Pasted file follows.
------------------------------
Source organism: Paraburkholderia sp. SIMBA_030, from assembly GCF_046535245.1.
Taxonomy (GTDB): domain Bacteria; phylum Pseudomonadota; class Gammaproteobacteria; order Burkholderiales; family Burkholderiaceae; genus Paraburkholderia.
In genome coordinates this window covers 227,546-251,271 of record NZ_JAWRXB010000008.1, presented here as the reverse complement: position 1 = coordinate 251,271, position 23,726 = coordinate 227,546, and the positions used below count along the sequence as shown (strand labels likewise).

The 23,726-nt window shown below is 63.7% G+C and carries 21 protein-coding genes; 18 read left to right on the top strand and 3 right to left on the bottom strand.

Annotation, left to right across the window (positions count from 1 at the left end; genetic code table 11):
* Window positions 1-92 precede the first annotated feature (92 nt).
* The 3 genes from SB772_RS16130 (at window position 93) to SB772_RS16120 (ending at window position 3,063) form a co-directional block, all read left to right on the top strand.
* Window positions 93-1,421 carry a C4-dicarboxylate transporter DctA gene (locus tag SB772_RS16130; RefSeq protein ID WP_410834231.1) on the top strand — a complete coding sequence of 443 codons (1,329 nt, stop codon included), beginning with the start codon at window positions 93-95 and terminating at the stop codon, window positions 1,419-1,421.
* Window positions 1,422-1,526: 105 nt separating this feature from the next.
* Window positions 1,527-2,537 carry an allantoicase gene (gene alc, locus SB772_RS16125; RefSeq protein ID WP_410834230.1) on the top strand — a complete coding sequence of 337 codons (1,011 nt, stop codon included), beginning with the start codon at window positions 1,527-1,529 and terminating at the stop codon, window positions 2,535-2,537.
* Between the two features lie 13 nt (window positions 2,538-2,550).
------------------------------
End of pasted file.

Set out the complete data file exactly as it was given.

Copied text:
Source organism: Paraburkholderia sp. SIMBA_030, from assembly GCF_046535245.1.
Taxonomy (GTDB): domain Bacteria; phylum Pseudomonadota; class Gammaproteobacteria; order Burkholderiales; family Burkholderiaceae; genus Paraburkholderia.
In genome coordinates this window covers 227,546-251,271 of record NZ_JAWRXB010000008.1, presented here as the reverse complement: position 1 = coordinate 251,271, position 23,726 = coordinate 227,546, and the positions used below count along the sequence as shown (strand labels likewise).

The 23,726-nt window shown below is 63.7% G+C and carries 21 protein-coding genes; 18 read left to right on the top strand and 3 right to left on the bottom strand.

Annotation, left to right across the window (positions count from 1 at the left end; genetic code table 11):
* Window positions 1-92 precede the first annotated feature (92 nt).
* The 3 genes from SB772_RS16130 (at window position 93) to SB772_RS16120 (ending at window position 3,063) form a co-directional block, all read left to right on the top strand.
* Window positions 93-1,421 carry a C4-dicarboxylate transporter DctA gene (locus tag SB772_RS16130; RefSeq protein ID WP_410834231.1) on the top strand — a complete coding sequence of 443 codons (1,329 nt, stop codon included), beginning with the start codon at window positions 93-95 and terminating at the stop codon, window positions 1,419-1,421.
* Window positions 1,422-1,526: 105 nt separating this feature from the next.
* Window positions 1,527-2,537 carry an allantoicase gene (gene alc, locus SB772_RS16125; RefSeq protein ID WP_410834230.1) on the top strand — a complete coding sequence of 337 codons (1,011 nt, stop codon included), beginning with the start codon at window positions 1,527-1,529 and terminating at the stop codon, window positions 2,535-2,537.
* Between the two features lie 13 nt (window positions 2,538-2,550).